Steve, the first time it took nearly 40 minutes because it was a new procedure. Now it takes me 10-15 minutes, it’s bit more involved than a standard tubeless tire install.

  • Kenny Roberts says:

    MSRP is actually $149 before tax.

  • Joe says:

    I agree, they are expensive — this is a small company and it seems they are attempting to recover their development costs.
    Same questions apply: How does Apple justify $1000 for a phone? How does Cromag justify $4400 for a Steel Hardtail? It is dictated by what the market will allow. Is it worth $160 to protect your $2000 carbon wheelset? Some people might think so.

  • EyeKickBooty says:

    Here is a concept: run this stuff called air in your tires instead of $150 worth of pipe insulation.

  • Josh Robinson says:

    After seeing this I’m tempted to cut a pool noodle in half and put it in my tires to see if I can save $160.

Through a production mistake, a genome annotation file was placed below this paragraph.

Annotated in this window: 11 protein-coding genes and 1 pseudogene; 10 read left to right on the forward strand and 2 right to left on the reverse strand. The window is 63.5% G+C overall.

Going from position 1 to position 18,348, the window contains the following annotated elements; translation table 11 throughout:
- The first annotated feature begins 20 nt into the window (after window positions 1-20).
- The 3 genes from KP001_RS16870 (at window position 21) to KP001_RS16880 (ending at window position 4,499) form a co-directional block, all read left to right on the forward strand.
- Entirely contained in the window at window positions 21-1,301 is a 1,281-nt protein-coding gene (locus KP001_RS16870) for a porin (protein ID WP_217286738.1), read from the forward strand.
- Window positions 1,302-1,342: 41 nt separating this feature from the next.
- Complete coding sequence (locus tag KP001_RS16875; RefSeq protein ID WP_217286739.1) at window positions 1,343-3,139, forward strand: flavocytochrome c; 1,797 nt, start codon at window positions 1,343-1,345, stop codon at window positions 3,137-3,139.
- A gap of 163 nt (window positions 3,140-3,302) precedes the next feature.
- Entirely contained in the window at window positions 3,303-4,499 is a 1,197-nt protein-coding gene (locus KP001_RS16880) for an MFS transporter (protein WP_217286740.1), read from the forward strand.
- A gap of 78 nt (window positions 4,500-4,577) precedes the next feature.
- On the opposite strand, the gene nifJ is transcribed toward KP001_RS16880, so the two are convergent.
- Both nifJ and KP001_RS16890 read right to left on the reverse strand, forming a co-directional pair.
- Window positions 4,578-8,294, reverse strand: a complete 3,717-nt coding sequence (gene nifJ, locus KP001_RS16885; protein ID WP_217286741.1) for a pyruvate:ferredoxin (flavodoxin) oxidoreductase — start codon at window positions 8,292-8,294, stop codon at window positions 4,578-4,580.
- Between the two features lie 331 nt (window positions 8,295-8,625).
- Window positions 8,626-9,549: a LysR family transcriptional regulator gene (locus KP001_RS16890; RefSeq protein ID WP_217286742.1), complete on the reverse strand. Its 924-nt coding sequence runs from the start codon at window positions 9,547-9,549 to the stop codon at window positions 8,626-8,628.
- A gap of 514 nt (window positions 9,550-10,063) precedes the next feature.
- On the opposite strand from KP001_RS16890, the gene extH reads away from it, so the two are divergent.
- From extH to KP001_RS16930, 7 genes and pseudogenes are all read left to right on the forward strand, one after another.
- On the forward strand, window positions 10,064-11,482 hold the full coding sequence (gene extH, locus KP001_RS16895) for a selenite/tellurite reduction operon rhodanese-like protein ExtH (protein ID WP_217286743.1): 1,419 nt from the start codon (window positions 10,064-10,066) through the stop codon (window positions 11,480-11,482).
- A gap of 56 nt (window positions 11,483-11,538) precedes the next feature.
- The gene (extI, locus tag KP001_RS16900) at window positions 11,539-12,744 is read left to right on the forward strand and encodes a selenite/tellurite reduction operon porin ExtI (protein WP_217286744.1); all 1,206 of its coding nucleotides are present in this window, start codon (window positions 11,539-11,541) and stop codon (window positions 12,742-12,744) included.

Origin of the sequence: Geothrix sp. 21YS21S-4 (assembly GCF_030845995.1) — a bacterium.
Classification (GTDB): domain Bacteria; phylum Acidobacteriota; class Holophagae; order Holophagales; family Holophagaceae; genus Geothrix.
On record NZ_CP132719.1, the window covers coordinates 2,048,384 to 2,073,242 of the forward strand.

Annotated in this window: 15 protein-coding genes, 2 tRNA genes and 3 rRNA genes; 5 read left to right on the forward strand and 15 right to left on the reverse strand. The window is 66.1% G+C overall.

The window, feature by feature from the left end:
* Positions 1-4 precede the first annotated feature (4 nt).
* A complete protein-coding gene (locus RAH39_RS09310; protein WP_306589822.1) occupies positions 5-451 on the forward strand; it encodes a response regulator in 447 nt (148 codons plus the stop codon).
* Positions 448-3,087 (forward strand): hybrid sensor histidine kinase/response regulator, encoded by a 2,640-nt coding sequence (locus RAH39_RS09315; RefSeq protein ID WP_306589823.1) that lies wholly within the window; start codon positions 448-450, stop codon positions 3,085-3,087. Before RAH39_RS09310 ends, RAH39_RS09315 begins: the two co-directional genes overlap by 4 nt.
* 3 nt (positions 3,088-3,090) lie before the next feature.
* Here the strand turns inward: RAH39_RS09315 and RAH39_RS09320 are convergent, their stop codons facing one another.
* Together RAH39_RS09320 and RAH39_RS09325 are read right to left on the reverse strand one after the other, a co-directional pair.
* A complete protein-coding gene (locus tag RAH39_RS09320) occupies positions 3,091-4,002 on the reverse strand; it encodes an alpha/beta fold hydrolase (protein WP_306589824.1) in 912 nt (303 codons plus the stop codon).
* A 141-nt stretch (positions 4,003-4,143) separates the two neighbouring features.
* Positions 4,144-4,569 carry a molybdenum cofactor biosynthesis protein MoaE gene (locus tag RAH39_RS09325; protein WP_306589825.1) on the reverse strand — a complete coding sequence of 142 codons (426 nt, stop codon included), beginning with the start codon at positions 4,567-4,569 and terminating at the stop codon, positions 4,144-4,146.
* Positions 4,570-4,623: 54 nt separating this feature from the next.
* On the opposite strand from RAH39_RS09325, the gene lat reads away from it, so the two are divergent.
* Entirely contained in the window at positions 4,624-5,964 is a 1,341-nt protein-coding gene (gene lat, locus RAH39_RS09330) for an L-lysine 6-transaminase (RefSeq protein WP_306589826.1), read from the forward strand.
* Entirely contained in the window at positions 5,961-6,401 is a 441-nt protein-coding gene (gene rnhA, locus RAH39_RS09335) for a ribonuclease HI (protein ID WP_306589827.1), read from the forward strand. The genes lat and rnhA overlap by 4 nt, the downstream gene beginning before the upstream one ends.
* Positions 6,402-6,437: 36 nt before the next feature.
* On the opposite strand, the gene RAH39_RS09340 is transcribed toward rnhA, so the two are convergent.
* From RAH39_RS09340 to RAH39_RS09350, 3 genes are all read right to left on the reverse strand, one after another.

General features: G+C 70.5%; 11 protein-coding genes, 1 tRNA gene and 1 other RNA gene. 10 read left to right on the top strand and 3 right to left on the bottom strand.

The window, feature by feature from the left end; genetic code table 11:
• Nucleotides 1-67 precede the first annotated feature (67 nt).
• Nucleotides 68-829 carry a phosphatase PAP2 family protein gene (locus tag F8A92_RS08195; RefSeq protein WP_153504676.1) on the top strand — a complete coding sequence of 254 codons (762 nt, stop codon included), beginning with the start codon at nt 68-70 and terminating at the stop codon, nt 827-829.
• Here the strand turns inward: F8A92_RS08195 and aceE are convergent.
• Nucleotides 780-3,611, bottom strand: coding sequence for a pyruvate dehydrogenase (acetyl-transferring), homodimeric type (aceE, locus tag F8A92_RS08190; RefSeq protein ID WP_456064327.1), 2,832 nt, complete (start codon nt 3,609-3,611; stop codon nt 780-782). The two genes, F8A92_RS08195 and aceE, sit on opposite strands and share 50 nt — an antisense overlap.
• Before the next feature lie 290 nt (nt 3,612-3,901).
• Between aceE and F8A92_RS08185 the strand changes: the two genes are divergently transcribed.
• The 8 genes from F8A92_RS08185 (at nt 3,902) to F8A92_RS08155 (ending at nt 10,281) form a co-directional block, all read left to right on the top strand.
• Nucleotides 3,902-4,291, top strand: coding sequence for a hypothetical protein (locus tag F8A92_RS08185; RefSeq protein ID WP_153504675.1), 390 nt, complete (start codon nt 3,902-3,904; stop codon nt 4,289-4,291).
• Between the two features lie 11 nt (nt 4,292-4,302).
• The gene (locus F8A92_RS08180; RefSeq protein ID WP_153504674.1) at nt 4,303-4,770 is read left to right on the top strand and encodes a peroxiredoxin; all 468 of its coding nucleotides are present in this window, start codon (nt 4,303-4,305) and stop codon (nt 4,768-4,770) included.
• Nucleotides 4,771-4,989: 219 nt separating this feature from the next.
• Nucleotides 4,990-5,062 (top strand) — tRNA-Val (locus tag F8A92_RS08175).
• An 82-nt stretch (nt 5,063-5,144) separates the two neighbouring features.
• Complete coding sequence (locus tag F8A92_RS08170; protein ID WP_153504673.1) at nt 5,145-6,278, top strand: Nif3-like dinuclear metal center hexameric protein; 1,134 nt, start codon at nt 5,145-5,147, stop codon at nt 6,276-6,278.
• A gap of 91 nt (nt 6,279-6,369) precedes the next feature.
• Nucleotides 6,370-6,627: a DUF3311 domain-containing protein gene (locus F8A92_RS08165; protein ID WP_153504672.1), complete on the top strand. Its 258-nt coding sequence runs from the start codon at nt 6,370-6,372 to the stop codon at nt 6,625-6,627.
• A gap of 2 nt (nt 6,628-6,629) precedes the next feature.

• Troy says:

    FFS, people, keep your mouth shut (including me now). No one cares about your opinion unless you’ve used them. STFU already, whiny cheap skates.

  • Bill says:

    I have been running Cush Core for about one year. It definitely does mellow out the harsh hits your wheelset would normally be taking. You get a nice soft thud instead of a high pitched smack. I agree that these will definitely help people from ruining rims (both carbon and aluminum) and will save you money on cut tires. Im definitely not having as many sliced tires as before.
    The big thing everyone is talking about…. price. And weight to a lesser degree.
    yes, seemingly expensive for what it is. I do believe they will save the aggressive rider $160 in equipment, but should that be the determiner of price? Im sure there are up-front design and production expenses that are being recouped. I wonder if when those expenses are recovered we might see a more reasonable price for the average consumer.
    I am disappointed they added 1lb to the rotating weight of my bike at the very outer edge of the rotation. I can absolutely feel it. It now makes me want to build a lighter weight all mountain bike for the real “pedaly” days.